A principal point of reference for the dating is the mention of Mainz as a place of coronation. The German kings were usually crowned in Aachen, and the naming of Mainz in this connection most likely refers to the coronation either of the counter-king Rudolf of Rheinfelden in 1077 or that of Emperor Henry V in 1106.
The poem consists of three parts: the religious or spiritual history of the world and its salvation, from the creation to the time of Anno II; the secular history of the world up to the foundation of the German cities (including the theory of the world empires derived from the vision of the Book of Daniel); and finally the "Vita Annonis", or the biography of Bishop Anno II.
A recent interpretation (Dunphy, Herweg) sees this threefold structure in the context of the poet's remark in the prologue that in the beginning God created two worlds, one spiritual and one earthly, and then he mixed these to create the first human, who, being both, was a "third world". The poem then charts spiritual and secular history and finally shows the two culminating in the biography of the man who stands at the centrepoint of history. This is a remarkable and highly original historiographical approach.
Parts of the Annolied were incorporated into the later Middle High German Kaiserchronik and the two works are often considered together.
No manuscript now exists, but the survival of the text was secured by Martin Opitz, who edited and published it in 1639 (reprinted in 2003).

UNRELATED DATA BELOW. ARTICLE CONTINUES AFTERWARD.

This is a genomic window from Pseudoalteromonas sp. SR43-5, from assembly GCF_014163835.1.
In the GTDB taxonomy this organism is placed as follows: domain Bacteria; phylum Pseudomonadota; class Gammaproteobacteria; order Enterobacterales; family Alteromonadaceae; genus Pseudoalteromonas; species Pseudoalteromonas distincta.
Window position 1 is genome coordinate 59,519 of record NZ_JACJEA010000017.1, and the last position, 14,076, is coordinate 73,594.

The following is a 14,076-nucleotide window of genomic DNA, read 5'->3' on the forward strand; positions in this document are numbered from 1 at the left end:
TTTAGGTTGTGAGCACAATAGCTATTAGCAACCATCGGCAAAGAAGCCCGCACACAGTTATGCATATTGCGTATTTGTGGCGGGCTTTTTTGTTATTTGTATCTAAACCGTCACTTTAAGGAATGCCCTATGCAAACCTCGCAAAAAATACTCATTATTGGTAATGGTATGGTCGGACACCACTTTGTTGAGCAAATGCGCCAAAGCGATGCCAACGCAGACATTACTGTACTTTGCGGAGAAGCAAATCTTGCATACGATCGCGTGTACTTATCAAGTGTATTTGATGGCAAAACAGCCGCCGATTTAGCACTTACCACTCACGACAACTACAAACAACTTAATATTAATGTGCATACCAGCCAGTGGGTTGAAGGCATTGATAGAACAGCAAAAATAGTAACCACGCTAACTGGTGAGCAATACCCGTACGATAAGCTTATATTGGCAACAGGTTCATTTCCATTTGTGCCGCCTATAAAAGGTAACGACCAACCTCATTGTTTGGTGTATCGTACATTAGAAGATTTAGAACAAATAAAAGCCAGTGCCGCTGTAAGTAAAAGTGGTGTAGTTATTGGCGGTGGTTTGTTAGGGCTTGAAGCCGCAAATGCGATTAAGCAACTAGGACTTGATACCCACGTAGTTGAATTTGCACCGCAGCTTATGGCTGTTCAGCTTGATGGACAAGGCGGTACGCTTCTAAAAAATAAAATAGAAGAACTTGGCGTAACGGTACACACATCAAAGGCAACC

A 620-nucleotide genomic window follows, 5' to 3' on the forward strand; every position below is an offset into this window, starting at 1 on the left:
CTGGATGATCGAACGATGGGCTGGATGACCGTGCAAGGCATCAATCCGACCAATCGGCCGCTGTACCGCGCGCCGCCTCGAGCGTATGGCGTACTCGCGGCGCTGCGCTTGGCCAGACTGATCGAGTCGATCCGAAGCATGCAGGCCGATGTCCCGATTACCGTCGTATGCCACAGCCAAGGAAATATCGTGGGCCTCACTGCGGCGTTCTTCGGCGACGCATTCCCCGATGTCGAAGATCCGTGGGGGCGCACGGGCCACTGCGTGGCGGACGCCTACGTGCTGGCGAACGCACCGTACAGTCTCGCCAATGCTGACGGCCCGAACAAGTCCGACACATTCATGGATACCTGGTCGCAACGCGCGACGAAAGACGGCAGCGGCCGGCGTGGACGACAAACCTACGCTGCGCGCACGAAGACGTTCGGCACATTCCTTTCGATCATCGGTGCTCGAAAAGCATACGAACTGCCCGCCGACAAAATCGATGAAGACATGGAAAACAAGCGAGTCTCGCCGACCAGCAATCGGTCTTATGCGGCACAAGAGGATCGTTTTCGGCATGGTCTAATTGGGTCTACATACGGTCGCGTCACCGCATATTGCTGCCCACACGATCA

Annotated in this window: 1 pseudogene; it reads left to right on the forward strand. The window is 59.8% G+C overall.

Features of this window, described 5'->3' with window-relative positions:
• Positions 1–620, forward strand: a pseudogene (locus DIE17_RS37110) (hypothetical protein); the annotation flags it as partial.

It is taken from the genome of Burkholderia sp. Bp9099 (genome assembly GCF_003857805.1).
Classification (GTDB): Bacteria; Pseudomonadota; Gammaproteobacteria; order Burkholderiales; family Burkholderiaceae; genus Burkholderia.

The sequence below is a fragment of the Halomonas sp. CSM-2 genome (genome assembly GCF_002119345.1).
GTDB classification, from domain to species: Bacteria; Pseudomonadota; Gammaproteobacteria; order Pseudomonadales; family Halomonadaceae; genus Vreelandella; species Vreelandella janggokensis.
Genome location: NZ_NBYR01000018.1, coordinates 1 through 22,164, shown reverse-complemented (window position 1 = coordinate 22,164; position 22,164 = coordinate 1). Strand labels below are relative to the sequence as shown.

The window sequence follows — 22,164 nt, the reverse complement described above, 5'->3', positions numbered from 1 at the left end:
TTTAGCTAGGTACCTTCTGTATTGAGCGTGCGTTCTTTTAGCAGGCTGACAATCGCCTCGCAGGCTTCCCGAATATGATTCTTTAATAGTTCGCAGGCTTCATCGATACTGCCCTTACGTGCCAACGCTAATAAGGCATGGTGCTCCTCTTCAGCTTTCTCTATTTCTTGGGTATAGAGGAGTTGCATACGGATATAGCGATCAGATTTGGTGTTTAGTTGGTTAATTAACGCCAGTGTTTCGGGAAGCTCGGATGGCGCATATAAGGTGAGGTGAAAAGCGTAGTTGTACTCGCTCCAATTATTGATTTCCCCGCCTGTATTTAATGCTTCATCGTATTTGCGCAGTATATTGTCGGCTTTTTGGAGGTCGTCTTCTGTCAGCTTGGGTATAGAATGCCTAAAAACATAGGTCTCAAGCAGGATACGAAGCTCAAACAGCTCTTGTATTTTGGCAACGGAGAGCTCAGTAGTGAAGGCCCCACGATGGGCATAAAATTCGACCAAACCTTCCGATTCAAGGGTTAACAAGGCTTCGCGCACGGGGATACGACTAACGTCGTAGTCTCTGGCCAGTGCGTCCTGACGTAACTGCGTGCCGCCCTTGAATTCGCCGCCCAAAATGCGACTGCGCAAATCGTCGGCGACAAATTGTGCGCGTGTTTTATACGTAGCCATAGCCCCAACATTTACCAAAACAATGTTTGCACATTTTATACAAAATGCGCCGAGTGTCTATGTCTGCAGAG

German origin myths
The poem includes short sections on four German peoples, the Bavarians, Franks, Saxons and Thuringians, telling in each case of their origins in the classical near east. These are typical origine gentis myths such as those found in most parts of Europe at the time. For example, the Annolied is the first text to give what later became quite a popular motiv whereby the ancestors of the Bavarians migrated from Armenia.
Excerpt in Early Middle High German
Duo sich Beirelant wider in virmaz, Die mêrin Reginsburch her se bisaz, Dâ vanter inne Helm unti brunigen, Manigin helit guodin, Die dere burg hû[h]din. Wiliche Knechti dir wêrin, Deist in heidnischin buochin mêri. Dâ lisit man Noricus ensis, Daz diudit ein suert Beierisch, Wanti si woldin wizzen Daz inge[m]ini baz nibizzin, Die man dikke durch den helm slûg; Demo liute was ie diz ellen gût. Dere geslehte dare quam wîlin êre Von Armenie der hêrin, Dâ Nôê ûz der arkin gîng, Dûr diz olizuî von der tûvin intfieng: Iri zeichin noch du archa havit Ûf den bergin Ararat. Man sagit daz dar in halvin noch sîn Die dir Diutischin sprecchin, Ingegin India vili verro. Peiere vûrin ie ziwîge gerno: Den sigin den Cêsar an un gewan Mit bluote mûster in geltan.
- Roediger, Max (ed.), 1895. Das Annolied; = MGH, Deutsche Chroniken I, 2. Berlin [Critical edition].
- Dunphy, Graeme (ed.) 2003. Opitz's Anno: The Middle High German Annolied in the 1639 Edition of Martin Opitz. Scottish Papers in Germanic Studies, Glasgow. [Diplomatic edition with English translation].
- Mathias Herweg, Ludwigslied, De Heinrico, Annolied: Die deutschen Zeitdichtungen des frühen Mittelalters im Spiegel ihrer wissenschaftlichen Rezeption und Erforschung, Wiesbaden: Reichert, 2002.